On December 3rd, 2017 we learned about

Using languages invented in a lab to reveal the brain’s linguistic biases

From a scientific perspective, the problem with languages is the cultures that help create them. There are over 7,000 languages spoken on Earth today, but they’re all so closely tied to cultural learning that it’s hard for researchers to be sure which aspects of language come from history, and which come our brains. To study how human brain structure influences language, researchers needed a language that was somehow free of the baggage that comes from being spoken, read and shared for thousands of years. Since such a language obviously wasn’t in use anywhere around the world, the only solution was to make up some new ones for the lab.

The hypothesis was that while human languages have been shaped and steered by events in the outside world, they were probably also shaped by the structure and functionality of our brains as well. These traits, called linguistic universals, would then be the foundation for all human language, even if they were modified or dressed up later on. If people could be tested using new languages that were designed to be free of these modifications, the underlying mental mechanisms that come straight from our gray matter would hopefully be revealed.

Keeping associated words close together

To test how brains handle a culture-free language, English speakers without other linguistic experience were taught two synthetic languages over the course of three days. The languages were different from both English and each other, making it easier to compare how people worked with these mental frameworks. Once proficient at these new ways of speaking, test participants were asked to explain a task in the synthetic languages, forcing their brains to make use of the new words and rules. The first pattern to emerge was related to word order, or more specifically, word dependencies.

Word dependency is when one word is partnered with another to complete an idea. For example, a sentence with the “29” doesn’t tell you nearly as much as “November 29.” All languages, including the two synthetic languages in this study, use this concept, but this experiment showed that our brains show a bias towards shorter dependencies. When speaking in either synthetic language, test participants regularly tried to pair dependent terms as closely in a sentence as possible, rather than allow them to drift apart through the sentence.

Aiming for cognitive efficiency

This may seem intuitive because we’re so used to it, but that’s probably the result of how much our brains prefer that grammatical construction. Researchers suspect that by pairing dependent words together as much as possible, our brains may be reducing the cognitive load to parse the sentence’s meaning. When the dependent terms are joined together, they can share the same space in our memory, vs. taking up multiple “slots” in what’s a fairly limited mental resource. This word order isn’t universal among the 7,000+ languages humans speak today, but it’s more common than it should be if it were strictly coincidental, indicating that the basis for many linguistic rules may stem from our brains’ cognitive abilities.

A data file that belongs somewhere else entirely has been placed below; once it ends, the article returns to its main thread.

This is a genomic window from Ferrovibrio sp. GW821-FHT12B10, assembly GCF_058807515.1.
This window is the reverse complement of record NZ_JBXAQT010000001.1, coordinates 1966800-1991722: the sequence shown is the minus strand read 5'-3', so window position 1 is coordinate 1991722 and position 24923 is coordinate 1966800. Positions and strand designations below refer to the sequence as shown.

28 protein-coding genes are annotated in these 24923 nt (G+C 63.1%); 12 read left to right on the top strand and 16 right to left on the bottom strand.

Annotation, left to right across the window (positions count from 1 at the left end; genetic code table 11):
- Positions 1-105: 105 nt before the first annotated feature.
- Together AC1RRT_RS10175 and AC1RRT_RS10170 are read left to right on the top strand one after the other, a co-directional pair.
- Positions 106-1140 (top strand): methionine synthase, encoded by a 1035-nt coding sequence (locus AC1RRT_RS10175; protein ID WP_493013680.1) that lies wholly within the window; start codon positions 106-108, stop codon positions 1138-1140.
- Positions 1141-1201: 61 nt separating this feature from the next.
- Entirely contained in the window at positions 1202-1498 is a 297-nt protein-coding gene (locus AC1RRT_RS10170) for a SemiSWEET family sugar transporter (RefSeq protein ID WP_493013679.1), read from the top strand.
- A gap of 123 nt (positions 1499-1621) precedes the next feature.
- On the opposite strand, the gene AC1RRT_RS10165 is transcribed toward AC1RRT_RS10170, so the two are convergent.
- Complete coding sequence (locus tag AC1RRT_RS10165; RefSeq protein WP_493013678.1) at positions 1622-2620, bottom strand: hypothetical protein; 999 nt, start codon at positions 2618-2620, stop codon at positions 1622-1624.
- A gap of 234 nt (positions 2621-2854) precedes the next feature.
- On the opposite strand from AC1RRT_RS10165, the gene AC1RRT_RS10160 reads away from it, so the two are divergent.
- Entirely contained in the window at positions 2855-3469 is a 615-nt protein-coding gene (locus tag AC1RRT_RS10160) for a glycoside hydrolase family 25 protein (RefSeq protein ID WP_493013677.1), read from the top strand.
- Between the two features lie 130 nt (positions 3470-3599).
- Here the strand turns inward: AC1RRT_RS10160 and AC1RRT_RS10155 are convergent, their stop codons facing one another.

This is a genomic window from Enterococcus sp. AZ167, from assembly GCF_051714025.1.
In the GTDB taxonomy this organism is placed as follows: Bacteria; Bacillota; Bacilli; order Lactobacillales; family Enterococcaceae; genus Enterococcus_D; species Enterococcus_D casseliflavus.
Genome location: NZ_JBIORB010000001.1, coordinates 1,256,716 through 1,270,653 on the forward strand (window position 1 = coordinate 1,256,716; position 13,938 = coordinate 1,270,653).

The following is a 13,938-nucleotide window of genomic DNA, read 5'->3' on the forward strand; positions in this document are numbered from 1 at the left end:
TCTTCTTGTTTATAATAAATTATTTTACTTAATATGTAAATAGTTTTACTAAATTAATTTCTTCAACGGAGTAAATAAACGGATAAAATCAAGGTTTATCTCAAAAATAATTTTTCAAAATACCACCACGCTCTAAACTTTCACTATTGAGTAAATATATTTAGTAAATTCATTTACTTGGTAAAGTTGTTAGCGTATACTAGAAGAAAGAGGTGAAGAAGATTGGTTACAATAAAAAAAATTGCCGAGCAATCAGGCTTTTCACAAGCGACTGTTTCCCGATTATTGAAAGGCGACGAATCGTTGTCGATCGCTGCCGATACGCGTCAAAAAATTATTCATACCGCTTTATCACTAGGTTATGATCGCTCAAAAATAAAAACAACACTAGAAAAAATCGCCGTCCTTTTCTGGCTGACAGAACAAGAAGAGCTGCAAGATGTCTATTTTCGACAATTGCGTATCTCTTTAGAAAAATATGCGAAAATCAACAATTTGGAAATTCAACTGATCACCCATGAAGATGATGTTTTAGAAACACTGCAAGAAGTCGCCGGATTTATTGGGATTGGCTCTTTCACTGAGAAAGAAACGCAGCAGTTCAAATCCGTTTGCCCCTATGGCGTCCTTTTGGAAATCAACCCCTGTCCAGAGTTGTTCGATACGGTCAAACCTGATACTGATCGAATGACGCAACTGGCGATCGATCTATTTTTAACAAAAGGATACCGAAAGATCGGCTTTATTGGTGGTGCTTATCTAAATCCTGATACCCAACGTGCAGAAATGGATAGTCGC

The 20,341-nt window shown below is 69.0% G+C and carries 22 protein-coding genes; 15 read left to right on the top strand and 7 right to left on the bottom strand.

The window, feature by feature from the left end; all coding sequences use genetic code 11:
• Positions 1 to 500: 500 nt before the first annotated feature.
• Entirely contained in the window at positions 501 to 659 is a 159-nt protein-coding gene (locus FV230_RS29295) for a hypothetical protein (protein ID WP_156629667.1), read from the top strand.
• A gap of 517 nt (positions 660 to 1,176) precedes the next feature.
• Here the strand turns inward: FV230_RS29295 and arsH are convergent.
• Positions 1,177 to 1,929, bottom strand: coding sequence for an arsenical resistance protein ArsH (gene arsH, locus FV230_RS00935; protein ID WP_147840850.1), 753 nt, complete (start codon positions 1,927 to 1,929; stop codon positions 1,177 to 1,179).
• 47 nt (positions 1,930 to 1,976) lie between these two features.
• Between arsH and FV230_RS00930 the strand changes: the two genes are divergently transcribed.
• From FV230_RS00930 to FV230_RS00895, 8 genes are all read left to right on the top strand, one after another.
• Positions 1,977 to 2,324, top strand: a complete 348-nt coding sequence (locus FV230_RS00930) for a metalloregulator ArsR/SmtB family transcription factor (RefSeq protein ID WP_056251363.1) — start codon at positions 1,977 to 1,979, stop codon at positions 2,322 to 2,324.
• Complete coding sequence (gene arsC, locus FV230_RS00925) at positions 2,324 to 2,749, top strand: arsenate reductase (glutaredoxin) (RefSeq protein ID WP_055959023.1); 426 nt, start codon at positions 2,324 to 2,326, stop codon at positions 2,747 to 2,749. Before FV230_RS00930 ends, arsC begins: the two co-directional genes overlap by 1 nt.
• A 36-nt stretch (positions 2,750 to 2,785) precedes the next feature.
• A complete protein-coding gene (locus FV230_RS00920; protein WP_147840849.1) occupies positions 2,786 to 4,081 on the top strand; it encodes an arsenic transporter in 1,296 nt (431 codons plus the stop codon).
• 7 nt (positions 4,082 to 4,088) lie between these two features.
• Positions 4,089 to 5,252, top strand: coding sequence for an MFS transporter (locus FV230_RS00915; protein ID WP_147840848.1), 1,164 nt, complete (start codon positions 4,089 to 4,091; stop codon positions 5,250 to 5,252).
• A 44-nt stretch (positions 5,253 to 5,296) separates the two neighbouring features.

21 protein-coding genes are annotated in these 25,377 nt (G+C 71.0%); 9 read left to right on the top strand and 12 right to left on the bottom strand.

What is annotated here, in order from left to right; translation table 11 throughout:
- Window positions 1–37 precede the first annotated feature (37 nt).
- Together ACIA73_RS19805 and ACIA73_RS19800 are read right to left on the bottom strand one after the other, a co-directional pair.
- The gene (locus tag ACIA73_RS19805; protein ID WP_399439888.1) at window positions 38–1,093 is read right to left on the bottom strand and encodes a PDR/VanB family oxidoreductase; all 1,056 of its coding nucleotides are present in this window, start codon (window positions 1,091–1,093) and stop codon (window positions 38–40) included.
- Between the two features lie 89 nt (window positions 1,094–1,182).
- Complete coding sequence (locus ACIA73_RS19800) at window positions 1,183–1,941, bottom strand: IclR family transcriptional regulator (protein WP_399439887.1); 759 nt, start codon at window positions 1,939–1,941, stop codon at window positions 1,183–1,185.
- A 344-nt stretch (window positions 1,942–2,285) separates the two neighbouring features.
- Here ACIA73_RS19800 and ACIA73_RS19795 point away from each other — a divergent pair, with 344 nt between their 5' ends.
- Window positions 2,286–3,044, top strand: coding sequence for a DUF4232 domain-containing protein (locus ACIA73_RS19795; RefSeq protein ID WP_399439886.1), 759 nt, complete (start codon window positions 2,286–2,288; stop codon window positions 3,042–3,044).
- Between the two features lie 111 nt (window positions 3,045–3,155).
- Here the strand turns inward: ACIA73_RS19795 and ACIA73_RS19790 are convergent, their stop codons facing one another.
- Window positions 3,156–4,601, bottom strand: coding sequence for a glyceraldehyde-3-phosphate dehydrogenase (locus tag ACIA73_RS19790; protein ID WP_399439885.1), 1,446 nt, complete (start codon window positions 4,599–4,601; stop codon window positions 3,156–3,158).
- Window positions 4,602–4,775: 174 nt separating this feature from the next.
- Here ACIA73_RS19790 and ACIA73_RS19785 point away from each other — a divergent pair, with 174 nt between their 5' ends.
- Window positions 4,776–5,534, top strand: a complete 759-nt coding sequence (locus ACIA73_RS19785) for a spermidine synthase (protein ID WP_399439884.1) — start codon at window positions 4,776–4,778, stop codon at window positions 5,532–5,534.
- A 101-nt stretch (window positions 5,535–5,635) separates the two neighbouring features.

Source: Why do we see similarities across languages? Human brain may be responsible, Medical Xpress

On November 14th, 2017 we learned about

The evolution of empty space in how we read and write

It’s a safe bet that you’re reading this text silently, because that’s how text works, right? You read the words presented, process their meaning in your mind, and then maybe relate them to others verbally or by sharing the text directly (hint hint.) At this point, I’m going to guess that you’re wondering why this is even being spelled out to you- this is how reading works, right? As it turns out, this concept of reading is relatively new. For the majority of human history, people had a very different relationship with words on a page, starting with all the parts that they didn’t even bother to transcribe in the first place.

Skipping vowels or spaces

While alphabets have existed for nearly 4000 years, not all languages recorded them like a modern English speaker is used to. Languages related to Aramaic, like Hebrew and Phoenician, had vowels but didn’t write them down. Instead, consonants were strung together, and readers just had to use context to put together what word was intended by the author. As difficult as that may sound, some modern languages, including Arabic, still use a writing system that skips writing vowels. European languages obviously did start incorporating vowels thanks to the ancient Greeks, although when they started writing them, they dropped some critical punctuation as a trade-off.

By the time The Iliad was written, Greeks had more or less given up on spaces between words, adopting a system now known as scriptio continua. The entire word was spelled out, but entiresentencesweremashedtogether. It seems like this would just convince all the Greeks to declare “too long, didn’t read,” and do an extent they did. This is because the purpose of writing at that time was primarily to record someone’s oral statements so that they could be stated for a new audience. Mashing words together without spaces made reading a bit more cumbersome, but that was fine when the point of a written scroll was read words aloud to other people. The reader could see what sounds to pronounce, and so plowing through an endless line of phonemes worked fine.

Adding spaces for accessibility